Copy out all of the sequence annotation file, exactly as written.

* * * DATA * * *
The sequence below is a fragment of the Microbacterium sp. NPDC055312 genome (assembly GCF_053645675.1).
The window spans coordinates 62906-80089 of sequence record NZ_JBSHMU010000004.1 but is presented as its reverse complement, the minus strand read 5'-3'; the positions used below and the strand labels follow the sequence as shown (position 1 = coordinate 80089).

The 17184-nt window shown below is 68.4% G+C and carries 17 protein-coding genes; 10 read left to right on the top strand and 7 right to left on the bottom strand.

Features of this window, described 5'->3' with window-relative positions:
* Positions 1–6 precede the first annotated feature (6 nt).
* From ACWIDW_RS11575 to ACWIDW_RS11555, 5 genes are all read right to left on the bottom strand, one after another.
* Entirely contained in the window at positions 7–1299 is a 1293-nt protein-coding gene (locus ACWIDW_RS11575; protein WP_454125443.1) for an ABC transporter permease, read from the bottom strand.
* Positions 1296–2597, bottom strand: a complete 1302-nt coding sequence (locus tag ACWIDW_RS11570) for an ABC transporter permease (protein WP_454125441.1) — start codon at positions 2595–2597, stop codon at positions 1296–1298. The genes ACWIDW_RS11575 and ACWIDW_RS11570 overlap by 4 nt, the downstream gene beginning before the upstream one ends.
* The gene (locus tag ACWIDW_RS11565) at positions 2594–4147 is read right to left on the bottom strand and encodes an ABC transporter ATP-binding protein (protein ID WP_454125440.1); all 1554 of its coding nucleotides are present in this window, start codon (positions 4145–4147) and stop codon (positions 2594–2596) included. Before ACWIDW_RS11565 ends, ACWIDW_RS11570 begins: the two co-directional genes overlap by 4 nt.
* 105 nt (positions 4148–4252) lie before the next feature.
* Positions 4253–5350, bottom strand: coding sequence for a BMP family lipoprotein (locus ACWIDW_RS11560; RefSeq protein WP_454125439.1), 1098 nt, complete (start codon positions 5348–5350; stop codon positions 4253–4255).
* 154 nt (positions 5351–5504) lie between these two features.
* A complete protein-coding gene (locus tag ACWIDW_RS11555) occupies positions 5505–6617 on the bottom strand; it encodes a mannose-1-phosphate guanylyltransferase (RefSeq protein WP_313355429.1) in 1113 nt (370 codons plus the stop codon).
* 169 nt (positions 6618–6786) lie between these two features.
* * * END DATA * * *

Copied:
The sequence below is a fragment of the Microbacterium sp. NPDC055312 genome (assembly GCF_053645675.1).
The window spans coordinates 62906-80089 of sequence record NZ_JBSHMU010000004.1 but is presented as its reverse complement, the minus strand read 5'-3'; the positions used below and the strand labels follow the sequence as shown (position 1 = coordinate 80089).

The 17184-nt window shown below is 68.4% G+C and carries 17 protein-coding genes; 10 read left to right on the top strand and 7 right to left on the bottom strand.

Features of this window, described 5'->3' with window-relative positions:
* Positions 1–6 precede the first annotated feature (6 nt).
* From ACWIDW_RS11575 to ACWIDW_RS11555, 5 genes are all read right to left on the bottom strand, one after another.
* Entirely contained in the window at positions 7–1299 is a 1293-nt protein-coding gene (locus ACWIDW_RS11575; protein WP_454125443.1) for an ABC transporter permease, read from the bottom strand.
* Positions 1296–2597, bottom strand: a complete 1302-nt coding sequence (locus tag ACWIDW_RS11570) for an ABC transporter permease (protein WP_454125441.1) — start codon at positions 2595–2597, stop codon at positions 1296–1298. The genes ACWIDW_RS11575 and ACWIDW_RS11570 overlap by 4 nt, the downstream gene beginning before the upstream one ends.
* The gene (locus tag ACWIDW_RS11565) at positions 2594–4147 is read right to left on the bottom strand and encodes an ABC transporter ATP-binding protein (protein ID WP_454125440.1); all 1554 of its coding nucleotides are present in this window, start codon (positions 4145–4147) and stop codon (positions 2594–2596) included. Before ACWIDW_RS11565 ends, ACWIDW_RS11570 begins: the two co-directional genes overlap by 4 nt.
* 105 nt (positions 4148–4252) lie before the next feature.
* Positions 4253–5350, bottom strand: coding sequence for a BMP family lipoprotein (locus ACWIDW_RS11560; RefSeq protein WP_454125439.1), 1098 nt, complete (start codon positions 5348–5350; stop codon positions 4253–4255).
* 154 nt (positions 5351–5504) lie between these two features.
* A complete protein-coding gene (locus tag ACWIDW_RS11555) occupies positions 5505–6617 on the bottom strand; it encodes a mannose-1-phosphate guanylyltransferase (RefSeq protein WP_313355429.1) in 1113 nt (370 codons plus the stop codon).
* 169 nt (positions 6618–6786) lie between these two features.